Buck 65

August 25, 2015

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Buck 65 is a natural storyteller. With his signature down-and-out growl, the rapper from Mount Uniacke, Nova Scotia scratches out songs that are at times cinematic and illusory, at times confessional and raw. Somewhat of a musical chameleon, he infuses his palette of alternative hip-hop with touches of blues, country, folk and experimentalism. It may be why he has been told that his music doesn’t always exactly sound like hip-hop.

Rich Terfry (aka Buck 65) originally had aspirations to be a major league baseball player. A hopeful for the big leagues, he was scouted by the New York Yankees when he was just 16, but his promising ball career was cut short by a shoulder injury. Baseball’s loss, it turns out, was music’s gain.

“463” official video.

Always fascinated by radio, Terfry co-hosted a make-believe radio show with his cousin when they were youngsters. Although none of his friends were interested in hip-hop, he fell in love with it during late nights spent listening to CBC Stereo’s seminal show Brave New Waves. When CKDU campus radio at Dalhousie University began playing rap music, Terfry would climb the tallest tree in the neighbourhood with a portable radio to catch the station’s limited airwaves coming in from Halifax. Secretly, he began teaching himself to scratch, rap and make beats.

Terfry recorded his first song “The Rhyme Has To Be Good” in 1990, while still a teenager. The recording got some airplay on CKDU and the exposure led to meetings with others rappers and DJs. Soon Terfry began DJing locally, wherever he could.

As a DJ, Terfry took on the stage name DJ Critical, the first of many that he would assume over the years. Using different names to assume the personalities of different characters in his raps, he became Stinkin’ Rich, Jesus Murphy, Johnny Rockwell, Uncle Climax, Haslam and Dirk Thornton, before finally settling more or less permanently into Buck 65. That name, he claims, came about as a result of his hometown tradition of naming sons after their fathers and then referring to the son as “Buck”, making him the 65th Buck in town.

As DJ Critical, Terfry began hosting a hip-hop show, The Bassment, on CKDU radio. The show was eventually renamed The Treatment Program and ran for several years, with DJ Critical morphing into Jesus Murphy.

While performing as Stinkin’ Rich in 1993, Terfry recorded a five-song cassette entitled Chin Music, which caught the attention of fellow Haligonians Sloan. The members of that pivotal band signed the young rapper to their independent label Murderecords, where he released a full-length cassette Game Tight in 1994. Both Chin Music and Game Tight riffed substantially on Terfry’s love of baseball.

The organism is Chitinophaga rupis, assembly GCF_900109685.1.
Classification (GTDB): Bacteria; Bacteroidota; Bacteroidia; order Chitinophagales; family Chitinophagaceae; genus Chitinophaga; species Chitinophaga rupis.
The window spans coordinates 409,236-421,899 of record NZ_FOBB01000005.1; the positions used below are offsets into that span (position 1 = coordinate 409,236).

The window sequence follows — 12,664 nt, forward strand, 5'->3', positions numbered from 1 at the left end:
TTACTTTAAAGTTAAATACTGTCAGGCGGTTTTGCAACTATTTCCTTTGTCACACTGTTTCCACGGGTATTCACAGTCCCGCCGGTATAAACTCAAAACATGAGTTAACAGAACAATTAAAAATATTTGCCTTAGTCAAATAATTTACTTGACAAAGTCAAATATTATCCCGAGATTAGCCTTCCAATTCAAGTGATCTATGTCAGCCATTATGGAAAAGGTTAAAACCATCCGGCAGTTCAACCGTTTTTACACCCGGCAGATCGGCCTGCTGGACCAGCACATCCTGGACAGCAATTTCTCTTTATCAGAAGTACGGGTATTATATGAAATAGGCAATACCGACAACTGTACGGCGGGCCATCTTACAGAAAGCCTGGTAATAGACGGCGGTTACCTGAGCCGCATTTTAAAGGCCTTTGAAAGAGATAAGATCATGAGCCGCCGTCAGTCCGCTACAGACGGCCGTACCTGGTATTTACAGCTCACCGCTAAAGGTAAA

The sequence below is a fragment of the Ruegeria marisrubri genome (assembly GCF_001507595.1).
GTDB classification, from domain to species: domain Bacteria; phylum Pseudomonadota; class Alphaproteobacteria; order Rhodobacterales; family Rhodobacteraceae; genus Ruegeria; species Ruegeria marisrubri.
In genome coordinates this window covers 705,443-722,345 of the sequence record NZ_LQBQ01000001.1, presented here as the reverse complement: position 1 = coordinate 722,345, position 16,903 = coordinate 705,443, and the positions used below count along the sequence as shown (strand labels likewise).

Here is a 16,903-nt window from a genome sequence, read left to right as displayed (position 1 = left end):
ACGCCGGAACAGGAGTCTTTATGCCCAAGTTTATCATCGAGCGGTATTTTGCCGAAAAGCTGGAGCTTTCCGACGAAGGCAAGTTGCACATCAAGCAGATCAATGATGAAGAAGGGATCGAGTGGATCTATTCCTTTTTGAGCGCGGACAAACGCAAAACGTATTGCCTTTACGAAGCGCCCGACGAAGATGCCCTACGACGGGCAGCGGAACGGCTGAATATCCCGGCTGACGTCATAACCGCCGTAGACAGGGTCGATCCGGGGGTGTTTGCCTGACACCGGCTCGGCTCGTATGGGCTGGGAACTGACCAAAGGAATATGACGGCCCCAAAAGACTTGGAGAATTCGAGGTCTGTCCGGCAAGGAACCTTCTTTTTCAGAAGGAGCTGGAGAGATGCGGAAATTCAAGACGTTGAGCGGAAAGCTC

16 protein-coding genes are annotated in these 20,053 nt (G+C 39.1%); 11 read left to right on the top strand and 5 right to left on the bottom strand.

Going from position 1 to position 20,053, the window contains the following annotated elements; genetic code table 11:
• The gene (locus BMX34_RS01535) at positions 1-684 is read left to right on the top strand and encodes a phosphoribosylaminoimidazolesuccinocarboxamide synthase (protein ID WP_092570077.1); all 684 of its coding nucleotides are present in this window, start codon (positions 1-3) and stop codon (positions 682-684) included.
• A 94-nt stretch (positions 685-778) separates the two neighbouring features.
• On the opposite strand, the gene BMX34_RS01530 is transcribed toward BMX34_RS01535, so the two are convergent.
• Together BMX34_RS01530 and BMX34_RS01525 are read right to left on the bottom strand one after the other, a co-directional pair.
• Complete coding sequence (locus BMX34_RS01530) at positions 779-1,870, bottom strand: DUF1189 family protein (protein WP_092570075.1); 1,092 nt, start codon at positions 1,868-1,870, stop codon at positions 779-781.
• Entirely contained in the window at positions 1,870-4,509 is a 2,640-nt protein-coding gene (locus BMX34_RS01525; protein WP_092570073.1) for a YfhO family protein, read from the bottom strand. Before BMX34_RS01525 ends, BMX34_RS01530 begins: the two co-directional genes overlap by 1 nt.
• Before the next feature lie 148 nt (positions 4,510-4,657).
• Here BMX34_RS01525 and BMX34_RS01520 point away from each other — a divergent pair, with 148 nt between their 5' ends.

In 1996, by this point fully immersed in his Buck 65 persona, Terfry recorded Weirdo Magnet on the Four Ways To Rock/Metaforensics label, followed in 1997 by Language Arts and Vertex. These albums were part of a series of early Buck 65 albums that were re-released by Warner Music Canada in 2002.

Always a collaborator—a penchant that he has maintained throughout his career—Terfry teamed up with underground rapper and producer Sixtoo (aka Vaughan Robert Squire) to form Sebutones. Together they released a series of recordings—a 1996 EP Psoriasis and 1997’s 50/50 Where It Counts and Sebutone Def—which received nods of approval from the underground hip-hop community.

Sebutones – “To Kill a Mockingbird” video.

The release of Man Overboard on the Anticon label in 2001 marked the rise of a building wave of critical acclaim for the musician and brought increasing attention from mainstream music audiences. Touted for its subversive coolness, the album forged inroads into the inner sanctum of alternative hip-hop, with Buck 65 being scouted by the influential Cincinnati DJ Mr. Dibbs for induction into the avant-garde 1200 Hobos hip-hop collective.

2001’s Synesthesia, which was released on the Endemik label, was originally pressed as a single 38-minute track, the track markers having been left out by mistake. Only 1000 copies were ever made, and when Warner re-released Synesthesia the following year, the album was changed significantly, with new songs added, some songs re-recorded and others dropped.

After signing with Warner Music Canada in 2002 (which precipitated the re-release of much of his back catalogue), Terfry put out Square, which received JUNO Award nominations for Alternative Album of the Year and Album Design of the Year. The major record label signing dovetailed with a move to France, where Terfry lived for several years before returning to Halifax.